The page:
ihations in connection with class
I standing aud deportment will be re
ported to the natrons of the school.
MEDALS AND PRIZES.
At the end of the pension, medal h
and prizes -will bo awarded for p:o
fieiency in studies, and for punctu
ality and behavior.
Board, including room." lights &c,
cau be had in private homes at S.OO
per month. Lower rates can be had
by club arrangement.
Feeling th t school o" tb;n grade
is giTatly n ede ! in this community,
it is the purpose of tha Principals
to txert evei v effort to build up a
school, worthy of the support of the
town ni'.il m ittimm.it' v 'P.'k inw
; wo (.!lv,,fstiy Biiicit the patronage
i iLa fi, j vtie citizens of the town
j (UU Sunouuding couutiv.
For further information, apply
or address the
Concord, N. C.
THE WATER Mil. I..
Listen to the water
mill all the
To the creaking of the wheels as
they wear the hours away:
Languidly th- water glides, tireless bed rooms for country guests. There j Hooded and vessels undergoi;..: ; u:j his eye on the aleit for Lestard, "our globe is entirely ir. visi
on and still, I wero 1.400 invihitions sir.d 1 .40f I repairs were lloated of a:ui ' rrlhconrirsL' work, and one ' l-.l i th,-.,' Utt iuu f !,
back again to the i
'l8tketI'cleSrin 3ourelf, take it.
bold it fast,
That the mill will never grind with
the water that has jiasseo;
That. the mill will never grind, etc.
."Willi 4-,, . , . ,
uii. ine wasi'M Hours 01 Hie tnat
have lloated by,
inegoou we nognt nave Uone
that's lost without a sigh.
I Tak? the Icssou to yur8t5f ec-
Take this lesson to yourself, honest
hearts and true,
Golden years .ire passing by, and
youth is passing, too;
Try to make the most of life, lose 110
Ali that we can call our own lies
in this to-day;
never grind will
never grind, ere.
Sru Who Rale Europe.
Detroit Free Press.
The present Emperor rf Germany
Hi is 29.. vears of
! ago. .
! Joseph, is 58 years of age and has
; won, tlje
imperial crovn f6r forty
The reigning Prince of Monljene
o is Nicholas I., who h 47 years
j old, and
reigned for twentv-tight i
Tli.-. Ivtiirr I...-I,.-t.i1 T imc T r.ft
; i M ,3 i . te ' t .
" ' '
i i ,.,.,..,
He has been for !
cum jiu 'ira,
1 twenty vears a kin
"he Emperor of Russia, A'exan-
; ,p.r 1 1 !. i AX rou .f -a l,u ,a.
i " : ', . . '
i c..nueu t lie throne alter the murder
! 0f his father, seven vears afro.
1 11, ..1 .. 1 ...i -i l . : .1.
1 mni a ivt niiiioui, ML'I . 41 ... .f 11.. 1. 4 1 - . 1 ..'i4i.
The President of the French Re-jbacin under their wing without ap
pnblic, M. Carnot, is 51 vears f i propriating' a large part of Alaska,
I - ' M
'.1 "i.i... .1 i.. . : .. i-v I
ag'.1, auu was eituieu to omce iu De
cember 1887 as successor to M.Grevv.
The Sovereign or Sultan of Tur-
, kev, Abdul Ilan.id II., is 40 years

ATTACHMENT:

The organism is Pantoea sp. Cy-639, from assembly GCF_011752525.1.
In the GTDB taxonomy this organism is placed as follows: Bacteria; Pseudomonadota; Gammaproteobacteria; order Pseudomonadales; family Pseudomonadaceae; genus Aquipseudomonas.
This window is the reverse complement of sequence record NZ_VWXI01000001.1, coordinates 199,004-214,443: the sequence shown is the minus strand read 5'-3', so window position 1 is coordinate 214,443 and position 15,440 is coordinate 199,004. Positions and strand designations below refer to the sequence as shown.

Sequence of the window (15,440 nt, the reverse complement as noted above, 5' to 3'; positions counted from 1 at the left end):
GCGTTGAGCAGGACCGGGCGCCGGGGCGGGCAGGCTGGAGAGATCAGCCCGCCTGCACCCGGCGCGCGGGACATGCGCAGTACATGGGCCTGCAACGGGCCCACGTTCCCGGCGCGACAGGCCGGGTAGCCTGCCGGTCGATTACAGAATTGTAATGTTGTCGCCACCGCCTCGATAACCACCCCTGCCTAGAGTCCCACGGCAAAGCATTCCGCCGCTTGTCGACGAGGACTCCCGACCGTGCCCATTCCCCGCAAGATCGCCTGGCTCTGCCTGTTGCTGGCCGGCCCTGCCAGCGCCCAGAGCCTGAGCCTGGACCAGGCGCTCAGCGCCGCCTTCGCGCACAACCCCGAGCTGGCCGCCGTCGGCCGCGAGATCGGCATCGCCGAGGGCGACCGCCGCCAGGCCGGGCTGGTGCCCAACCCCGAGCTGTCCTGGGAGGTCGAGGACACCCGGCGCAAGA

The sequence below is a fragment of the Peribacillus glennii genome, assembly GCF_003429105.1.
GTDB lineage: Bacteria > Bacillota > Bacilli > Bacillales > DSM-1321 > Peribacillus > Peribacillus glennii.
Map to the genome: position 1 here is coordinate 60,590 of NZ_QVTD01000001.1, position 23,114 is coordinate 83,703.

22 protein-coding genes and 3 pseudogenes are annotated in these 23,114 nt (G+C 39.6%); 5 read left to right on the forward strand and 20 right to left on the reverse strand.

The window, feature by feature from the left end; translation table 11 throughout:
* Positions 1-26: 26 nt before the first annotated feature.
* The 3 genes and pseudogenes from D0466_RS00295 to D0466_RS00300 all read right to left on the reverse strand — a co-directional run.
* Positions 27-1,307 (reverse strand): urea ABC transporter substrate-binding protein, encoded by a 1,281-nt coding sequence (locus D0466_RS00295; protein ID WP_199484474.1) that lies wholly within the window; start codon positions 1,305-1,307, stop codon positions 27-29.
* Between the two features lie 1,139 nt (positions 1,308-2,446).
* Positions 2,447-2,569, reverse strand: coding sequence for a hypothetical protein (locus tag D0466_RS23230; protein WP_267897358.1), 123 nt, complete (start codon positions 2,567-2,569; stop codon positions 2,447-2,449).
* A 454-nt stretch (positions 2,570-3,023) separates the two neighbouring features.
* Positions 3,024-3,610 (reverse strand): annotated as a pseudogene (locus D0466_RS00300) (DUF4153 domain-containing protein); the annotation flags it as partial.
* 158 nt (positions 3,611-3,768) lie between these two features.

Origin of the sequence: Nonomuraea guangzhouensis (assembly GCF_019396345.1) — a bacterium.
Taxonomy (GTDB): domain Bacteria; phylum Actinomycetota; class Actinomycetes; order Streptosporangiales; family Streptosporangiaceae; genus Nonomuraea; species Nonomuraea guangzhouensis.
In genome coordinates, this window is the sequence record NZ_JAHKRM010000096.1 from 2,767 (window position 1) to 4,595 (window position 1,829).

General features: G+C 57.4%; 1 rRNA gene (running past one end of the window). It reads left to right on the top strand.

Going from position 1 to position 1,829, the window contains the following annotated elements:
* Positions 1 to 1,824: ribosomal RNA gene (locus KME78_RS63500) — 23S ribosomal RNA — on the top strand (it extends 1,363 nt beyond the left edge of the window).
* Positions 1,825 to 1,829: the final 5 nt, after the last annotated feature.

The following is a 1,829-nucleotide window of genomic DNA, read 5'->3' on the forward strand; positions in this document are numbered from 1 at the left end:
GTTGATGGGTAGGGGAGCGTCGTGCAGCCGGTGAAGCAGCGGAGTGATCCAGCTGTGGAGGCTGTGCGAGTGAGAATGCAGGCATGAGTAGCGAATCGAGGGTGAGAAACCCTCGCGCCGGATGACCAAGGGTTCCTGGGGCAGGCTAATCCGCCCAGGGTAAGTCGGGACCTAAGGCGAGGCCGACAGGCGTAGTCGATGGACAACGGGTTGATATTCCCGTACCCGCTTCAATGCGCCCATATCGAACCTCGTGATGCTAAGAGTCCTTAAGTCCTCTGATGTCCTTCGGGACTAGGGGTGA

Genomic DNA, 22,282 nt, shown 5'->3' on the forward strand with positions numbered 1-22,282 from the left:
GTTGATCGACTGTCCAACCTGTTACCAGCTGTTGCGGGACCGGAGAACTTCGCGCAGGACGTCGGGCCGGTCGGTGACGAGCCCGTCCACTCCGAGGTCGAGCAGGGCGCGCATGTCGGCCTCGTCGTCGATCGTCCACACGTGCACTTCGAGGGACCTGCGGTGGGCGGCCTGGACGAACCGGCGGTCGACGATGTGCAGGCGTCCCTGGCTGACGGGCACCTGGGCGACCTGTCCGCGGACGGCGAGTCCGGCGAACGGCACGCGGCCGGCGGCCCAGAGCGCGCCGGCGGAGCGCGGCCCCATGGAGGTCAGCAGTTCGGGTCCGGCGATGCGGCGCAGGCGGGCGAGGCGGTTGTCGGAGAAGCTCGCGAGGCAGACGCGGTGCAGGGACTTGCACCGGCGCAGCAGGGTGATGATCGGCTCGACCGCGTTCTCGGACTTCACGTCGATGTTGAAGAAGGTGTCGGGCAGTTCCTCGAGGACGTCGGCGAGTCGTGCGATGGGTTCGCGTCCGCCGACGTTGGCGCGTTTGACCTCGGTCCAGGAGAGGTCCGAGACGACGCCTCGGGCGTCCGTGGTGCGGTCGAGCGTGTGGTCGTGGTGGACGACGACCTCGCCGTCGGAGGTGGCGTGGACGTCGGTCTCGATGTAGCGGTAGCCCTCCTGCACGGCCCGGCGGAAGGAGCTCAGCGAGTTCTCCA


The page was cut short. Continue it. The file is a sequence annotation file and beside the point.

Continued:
j old, and succeeded to -the throne
j twelve years ago when the Sultan
j who preceded him was deposed.
j The King of Servia, ?lilan I., is
j -ti, and was crowned only six year.
! a?o. but before that he had luld tl e
i throne for fourteen vears bv d.v -
' tion as Prince Milan Olenovfch IV.
rri4 lviiiff-.f ftn-ni-lnn otil Vninrdi.
4 ill ivuic. k'ULiull iiuu .HM n.l'j
Q jj h h, ,I(J C0(h year
j has reigned for sixteen years,
is a fairly libeial monaix-h. and has
i favored some reforms during his
One of the most, beautiful gifts
! seen at a recent wedding was an j1H.
mensebowl of Royal Worcester fill-
I'll. II 4
1 t'J with freshly cut roses.
THE TflT&ATE KING'S rOLLT.
la Extraordinary Eatcriaintaeot
that Set all London to Talking.
London, Jan. 4. A Tery remark
able ball was given at the Motel Me
tropole to-night. It was not only
remarkable iu Bize and lavUh ex
penditure, the cost being 8,000,
but it furthermore punctuated
strongly the gradual rise of finance
in England over the old aristoc
racy. It was given by Col. John T.
North, familiarly known as the Ni
trate King. Col. North is a York
shire boy who went out to South
America 8ometwenty years ago and
saw an opportunity. To-day be i3
the most talked of man iu England,
lie is worth from forty to 9ixty mil
lions of dellar3,and latfly hs bet:
using his knowledge of the etock
market to better the fortunes of cer
4ain well-known people. Lord Ran
dolph Churchill was the first to bene
fit from Col. North's power, and his
profits are variously named in tens
of thousands. Lord Randolph arranged-
a dinner lattlv, at which
Col. North met the Prince of Wales,
aud the result is that Wales was
givtn 2,000 share in a late allotment
of new stock, which now stands at
7, making 70,000 for the heir ap
parent. As the Prince has lately
been selling oil the stock at Shan
dringham. on r.n economical basis,
the money is perhaps timely.
These circumstances and the ex
tent to which various members of
the aristocracy have profited lately
in stock ventures,lent unusual inter
est to the ball to-night. The Colo
nel, whose delight it is to be lavish,